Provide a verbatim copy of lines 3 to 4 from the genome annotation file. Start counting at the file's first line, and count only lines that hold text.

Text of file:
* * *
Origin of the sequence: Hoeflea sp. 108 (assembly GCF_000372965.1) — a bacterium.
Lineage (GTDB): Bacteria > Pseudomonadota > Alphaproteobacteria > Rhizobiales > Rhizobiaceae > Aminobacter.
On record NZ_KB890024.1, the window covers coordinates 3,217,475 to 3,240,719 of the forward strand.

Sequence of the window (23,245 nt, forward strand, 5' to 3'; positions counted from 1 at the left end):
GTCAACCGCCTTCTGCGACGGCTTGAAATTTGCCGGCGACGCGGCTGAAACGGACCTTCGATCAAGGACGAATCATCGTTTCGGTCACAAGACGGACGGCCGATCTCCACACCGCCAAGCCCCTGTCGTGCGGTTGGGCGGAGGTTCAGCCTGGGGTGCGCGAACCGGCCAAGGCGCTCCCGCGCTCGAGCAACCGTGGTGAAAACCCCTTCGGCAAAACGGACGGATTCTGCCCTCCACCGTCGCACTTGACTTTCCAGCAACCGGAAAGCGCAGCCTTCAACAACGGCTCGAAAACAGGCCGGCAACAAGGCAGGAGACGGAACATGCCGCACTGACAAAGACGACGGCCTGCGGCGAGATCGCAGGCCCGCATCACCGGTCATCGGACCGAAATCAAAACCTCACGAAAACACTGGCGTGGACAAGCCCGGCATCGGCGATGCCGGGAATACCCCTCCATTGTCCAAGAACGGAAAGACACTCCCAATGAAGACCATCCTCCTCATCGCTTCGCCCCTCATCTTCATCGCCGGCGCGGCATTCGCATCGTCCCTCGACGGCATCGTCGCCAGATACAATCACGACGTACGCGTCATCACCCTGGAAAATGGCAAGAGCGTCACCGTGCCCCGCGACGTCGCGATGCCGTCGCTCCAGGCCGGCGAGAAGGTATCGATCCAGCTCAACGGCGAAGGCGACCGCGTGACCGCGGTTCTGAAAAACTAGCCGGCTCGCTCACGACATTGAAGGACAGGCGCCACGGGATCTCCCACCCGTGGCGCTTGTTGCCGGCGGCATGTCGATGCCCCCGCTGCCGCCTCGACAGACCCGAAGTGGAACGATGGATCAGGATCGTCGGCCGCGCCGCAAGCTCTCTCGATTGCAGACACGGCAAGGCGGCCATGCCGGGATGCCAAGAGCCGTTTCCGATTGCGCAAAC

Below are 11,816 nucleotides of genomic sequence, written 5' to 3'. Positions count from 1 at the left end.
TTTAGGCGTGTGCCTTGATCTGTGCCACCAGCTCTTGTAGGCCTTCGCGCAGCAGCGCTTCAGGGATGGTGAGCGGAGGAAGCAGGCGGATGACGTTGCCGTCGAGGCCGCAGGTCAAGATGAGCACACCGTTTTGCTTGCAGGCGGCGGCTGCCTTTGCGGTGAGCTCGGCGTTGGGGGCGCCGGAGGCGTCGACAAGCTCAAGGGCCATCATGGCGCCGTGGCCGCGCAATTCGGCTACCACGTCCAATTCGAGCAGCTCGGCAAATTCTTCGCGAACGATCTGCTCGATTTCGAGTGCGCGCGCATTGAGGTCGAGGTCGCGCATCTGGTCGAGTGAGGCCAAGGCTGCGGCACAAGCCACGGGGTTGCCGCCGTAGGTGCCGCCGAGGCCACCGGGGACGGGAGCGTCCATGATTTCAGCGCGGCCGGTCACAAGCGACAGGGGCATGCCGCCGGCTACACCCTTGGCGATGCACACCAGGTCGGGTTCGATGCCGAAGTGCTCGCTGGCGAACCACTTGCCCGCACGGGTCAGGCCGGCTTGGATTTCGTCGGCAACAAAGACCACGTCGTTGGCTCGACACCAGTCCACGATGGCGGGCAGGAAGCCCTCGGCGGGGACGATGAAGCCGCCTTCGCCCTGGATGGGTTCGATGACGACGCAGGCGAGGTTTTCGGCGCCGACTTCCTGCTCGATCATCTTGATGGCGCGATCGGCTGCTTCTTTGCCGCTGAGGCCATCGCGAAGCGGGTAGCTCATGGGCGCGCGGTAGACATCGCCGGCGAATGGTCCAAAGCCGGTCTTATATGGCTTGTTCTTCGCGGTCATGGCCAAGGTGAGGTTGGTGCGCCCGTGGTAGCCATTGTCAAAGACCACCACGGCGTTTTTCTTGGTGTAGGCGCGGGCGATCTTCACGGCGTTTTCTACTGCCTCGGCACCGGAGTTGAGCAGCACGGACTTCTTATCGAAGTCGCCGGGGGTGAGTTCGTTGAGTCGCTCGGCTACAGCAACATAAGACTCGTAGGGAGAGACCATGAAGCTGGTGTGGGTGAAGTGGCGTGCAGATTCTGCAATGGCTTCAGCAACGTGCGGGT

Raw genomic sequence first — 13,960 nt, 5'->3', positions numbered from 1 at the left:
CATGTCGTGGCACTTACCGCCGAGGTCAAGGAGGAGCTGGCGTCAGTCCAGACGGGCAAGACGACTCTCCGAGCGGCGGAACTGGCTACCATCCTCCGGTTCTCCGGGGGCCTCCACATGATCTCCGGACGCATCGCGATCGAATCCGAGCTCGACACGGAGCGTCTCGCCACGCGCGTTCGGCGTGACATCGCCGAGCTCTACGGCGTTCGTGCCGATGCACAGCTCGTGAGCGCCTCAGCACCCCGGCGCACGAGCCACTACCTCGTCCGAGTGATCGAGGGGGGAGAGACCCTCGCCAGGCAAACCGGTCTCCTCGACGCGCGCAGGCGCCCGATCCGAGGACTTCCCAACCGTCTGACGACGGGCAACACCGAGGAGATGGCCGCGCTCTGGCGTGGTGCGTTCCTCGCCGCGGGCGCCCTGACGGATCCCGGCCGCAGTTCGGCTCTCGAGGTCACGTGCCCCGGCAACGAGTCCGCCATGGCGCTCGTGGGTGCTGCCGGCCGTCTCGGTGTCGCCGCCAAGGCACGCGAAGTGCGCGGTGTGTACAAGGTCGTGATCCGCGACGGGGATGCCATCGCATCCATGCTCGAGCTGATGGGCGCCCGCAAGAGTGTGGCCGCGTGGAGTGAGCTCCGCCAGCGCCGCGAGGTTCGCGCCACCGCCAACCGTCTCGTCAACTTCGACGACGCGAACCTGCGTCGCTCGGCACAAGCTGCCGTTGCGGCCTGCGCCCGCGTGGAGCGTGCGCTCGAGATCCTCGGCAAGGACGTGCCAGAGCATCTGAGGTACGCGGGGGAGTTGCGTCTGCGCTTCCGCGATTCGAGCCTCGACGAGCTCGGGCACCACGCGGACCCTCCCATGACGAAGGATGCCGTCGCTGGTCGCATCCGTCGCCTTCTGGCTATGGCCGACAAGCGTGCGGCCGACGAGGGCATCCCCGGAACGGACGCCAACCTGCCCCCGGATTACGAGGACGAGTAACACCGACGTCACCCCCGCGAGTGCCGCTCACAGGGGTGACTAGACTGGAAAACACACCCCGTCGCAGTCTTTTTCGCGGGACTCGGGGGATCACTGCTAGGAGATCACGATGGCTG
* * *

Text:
On record NZ_KB890024.1, the window covers coordinates 3,217,475 to 3,240,719 of the forward strand.

Sequence of the window (23,245 nt, forward strand, 5' to 3'; positions counted from 1 at the left end):